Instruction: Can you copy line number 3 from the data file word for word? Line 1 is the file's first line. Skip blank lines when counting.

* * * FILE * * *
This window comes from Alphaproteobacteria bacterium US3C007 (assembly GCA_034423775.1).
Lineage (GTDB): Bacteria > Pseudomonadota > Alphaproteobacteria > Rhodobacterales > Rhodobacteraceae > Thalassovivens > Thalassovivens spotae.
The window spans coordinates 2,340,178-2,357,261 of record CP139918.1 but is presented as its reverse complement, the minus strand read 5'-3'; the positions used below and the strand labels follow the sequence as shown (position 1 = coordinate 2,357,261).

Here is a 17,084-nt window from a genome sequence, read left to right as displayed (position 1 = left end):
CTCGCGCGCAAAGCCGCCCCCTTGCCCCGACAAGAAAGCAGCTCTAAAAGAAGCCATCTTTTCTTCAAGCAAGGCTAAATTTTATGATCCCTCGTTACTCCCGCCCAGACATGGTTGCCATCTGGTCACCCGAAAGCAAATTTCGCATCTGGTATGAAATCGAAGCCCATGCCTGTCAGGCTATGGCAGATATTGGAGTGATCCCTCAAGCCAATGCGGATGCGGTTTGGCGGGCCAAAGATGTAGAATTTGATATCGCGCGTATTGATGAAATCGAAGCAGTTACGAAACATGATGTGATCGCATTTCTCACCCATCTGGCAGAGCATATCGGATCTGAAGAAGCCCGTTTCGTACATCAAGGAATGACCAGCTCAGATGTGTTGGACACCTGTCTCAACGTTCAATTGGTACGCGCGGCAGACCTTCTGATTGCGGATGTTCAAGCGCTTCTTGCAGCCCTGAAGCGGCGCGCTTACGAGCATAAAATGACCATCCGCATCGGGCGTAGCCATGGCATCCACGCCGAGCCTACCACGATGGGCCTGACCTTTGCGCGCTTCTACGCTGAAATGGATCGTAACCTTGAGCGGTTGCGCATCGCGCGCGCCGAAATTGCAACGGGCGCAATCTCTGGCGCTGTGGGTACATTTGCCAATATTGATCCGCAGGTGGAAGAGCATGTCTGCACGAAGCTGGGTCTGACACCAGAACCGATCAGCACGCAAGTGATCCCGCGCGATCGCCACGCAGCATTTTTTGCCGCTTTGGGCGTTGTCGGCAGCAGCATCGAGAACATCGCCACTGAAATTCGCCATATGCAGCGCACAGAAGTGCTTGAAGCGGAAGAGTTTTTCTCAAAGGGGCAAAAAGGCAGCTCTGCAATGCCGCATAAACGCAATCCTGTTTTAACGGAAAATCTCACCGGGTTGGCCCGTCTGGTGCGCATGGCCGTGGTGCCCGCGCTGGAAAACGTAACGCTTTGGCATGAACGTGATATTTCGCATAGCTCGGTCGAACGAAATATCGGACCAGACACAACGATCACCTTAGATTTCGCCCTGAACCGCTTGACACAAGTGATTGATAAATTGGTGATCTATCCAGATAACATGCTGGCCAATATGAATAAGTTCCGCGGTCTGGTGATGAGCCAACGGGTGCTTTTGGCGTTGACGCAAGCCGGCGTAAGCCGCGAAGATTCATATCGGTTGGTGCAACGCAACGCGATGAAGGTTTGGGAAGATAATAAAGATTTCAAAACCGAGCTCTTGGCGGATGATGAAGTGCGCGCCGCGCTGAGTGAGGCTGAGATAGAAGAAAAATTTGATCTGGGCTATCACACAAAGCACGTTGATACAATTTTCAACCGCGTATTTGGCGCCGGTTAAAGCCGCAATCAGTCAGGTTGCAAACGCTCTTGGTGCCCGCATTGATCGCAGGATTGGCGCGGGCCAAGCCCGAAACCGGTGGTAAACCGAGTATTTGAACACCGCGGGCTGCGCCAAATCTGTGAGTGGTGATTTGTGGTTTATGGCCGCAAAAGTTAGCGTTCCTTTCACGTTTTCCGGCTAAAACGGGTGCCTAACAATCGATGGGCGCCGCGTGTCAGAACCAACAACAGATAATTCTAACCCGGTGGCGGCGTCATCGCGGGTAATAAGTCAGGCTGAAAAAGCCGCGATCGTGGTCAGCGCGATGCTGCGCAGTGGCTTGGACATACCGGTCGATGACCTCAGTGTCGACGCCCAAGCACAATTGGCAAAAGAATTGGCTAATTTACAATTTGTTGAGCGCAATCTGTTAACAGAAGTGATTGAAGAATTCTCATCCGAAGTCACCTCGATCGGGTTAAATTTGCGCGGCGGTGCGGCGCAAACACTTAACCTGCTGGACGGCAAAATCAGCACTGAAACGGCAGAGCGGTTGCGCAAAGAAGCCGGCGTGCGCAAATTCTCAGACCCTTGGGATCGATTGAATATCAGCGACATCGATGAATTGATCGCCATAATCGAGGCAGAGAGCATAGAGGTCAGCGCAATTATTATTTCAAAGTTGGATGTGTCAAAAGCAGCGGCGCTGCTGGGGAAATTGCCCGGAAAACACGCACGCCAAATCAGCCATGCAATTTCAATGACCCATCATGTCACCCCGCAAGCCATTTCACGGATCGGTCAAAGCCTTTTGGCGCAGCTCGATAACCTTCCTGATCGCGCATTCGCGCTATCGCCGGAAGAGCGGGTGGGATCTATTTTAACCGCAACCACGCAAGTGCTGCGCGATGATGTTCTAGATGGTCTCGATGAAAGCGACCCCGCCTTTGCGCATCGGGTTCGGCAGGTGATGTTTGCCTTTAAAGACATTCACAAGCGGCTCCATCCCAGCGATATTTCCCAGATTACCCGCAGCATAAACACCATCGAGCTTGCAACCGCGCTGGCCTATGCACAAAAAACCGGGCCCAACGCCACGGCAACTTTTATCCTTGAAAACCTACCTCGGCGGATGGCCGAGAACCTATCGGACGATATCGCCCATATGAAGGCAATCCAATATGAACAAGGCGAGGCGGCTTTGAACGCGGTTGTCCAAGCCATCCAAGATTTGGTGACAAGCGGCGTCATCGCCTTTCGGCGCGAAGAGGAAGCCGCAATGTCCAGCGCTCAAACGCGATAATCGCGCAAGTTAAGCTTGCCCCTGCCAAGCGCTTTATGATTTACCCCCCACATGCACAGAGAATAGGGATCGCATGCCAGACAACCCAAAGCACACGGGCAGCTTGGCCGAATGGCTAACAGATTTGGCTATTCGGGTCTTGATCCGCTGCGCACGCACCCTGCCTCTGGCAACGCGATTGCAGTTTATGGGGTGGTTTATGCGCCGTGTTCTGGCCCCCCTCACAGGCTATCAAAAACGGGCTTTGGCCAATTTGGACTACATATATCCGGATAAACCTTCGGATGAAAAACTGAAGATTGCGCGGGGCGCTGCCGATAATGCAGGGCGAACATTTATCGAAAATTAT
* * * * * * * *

The window spans coordinates 2,340,178-2,357,261 of record CP139918.1 but is presented as its reverse complement, the minus strand read 5'-3'; the positions used below and the strand labels follow the sequence as shown (position 1 = coordinate 2,357,261).